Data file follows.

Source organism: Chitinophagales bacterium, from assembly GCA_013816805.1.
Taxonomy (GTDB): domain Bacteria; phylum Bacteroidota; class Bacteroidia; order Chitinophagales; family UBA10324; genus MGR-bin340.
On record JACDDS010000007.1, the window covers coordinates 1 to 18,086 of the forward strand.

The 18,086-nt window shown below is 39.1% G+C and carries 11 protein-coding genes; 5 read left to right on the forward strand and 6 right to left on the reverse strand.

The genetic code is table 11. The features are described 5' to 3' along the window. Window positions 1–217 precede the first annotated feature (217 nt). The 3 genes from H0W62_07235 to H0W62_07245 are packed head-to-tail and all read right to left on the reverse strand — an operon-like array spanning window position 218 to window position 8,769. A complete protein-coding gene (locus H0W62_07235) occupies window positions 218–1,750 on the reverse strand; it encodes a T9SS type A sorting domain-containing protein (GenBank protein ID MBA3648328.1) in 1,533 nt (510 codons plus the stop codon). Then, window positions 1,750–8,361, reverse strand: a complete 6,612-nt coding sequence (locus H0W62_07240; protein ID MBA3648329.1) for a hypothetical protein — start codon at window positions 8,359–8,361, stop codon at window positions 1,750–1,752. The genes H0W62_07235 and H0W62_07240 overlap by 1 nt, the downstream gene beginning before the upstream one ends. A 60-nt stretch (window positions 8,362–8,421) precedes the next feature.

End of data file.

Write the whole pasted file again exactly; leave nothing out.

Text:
Source organism: Chitinophagales bacterium, from assembly GCA_013816805.1.
Taxonomy (GTDB): domain Bacteria; phylum Bacteroidota; class Bacteroidia; order Chitinophagales; family UBA10324; genus MGR-bin340.
On record JACDDS010000007.1, the window covers coordinates 1 to 18,086 of the forward strand.

The 18,086-nt window shown below is 39.1% G+C and carries 11 protein-coding genes; 5 read left to right on the forward strand and 6 right to left on the reverse strand.

The genetic code is table 11. The features are described 5' to 3' along the window. Window positions 1–217 precede the first annotated feature (217 nt). The 3 genes from H0W62_07235 to H0W62_07245 are packed head-to-tail and all read right to left on the reverse strand — an operon-like array spanning window position 218 to window position 8,769. A complete protein-coding gene (locus H0W62_07235) occupies window positions 218–1,750 on the reverse strand; it encodes a T9SS type A sorting domain-containing protein (GenBank protein ID MBA3648328.1) in 1,533 nt (510 codons plus the stop codon). Then, window positions 1,750–8,361, reverse strand: a complete 6,612-nt coding sequence (locus H0W62_07240; protein ID MBA3648329.1) for a hypothetical protein — start codon at window positions 8,359–8,361, stop codon at window positions 1,750–1,752. The genes H0W62_07235 and H0W62_07240 overlap by 1 nt, the downstream gene beginning before the upstream one ends. A 60-nt stretch (window positions 8,362–8,421) precedes the next feature.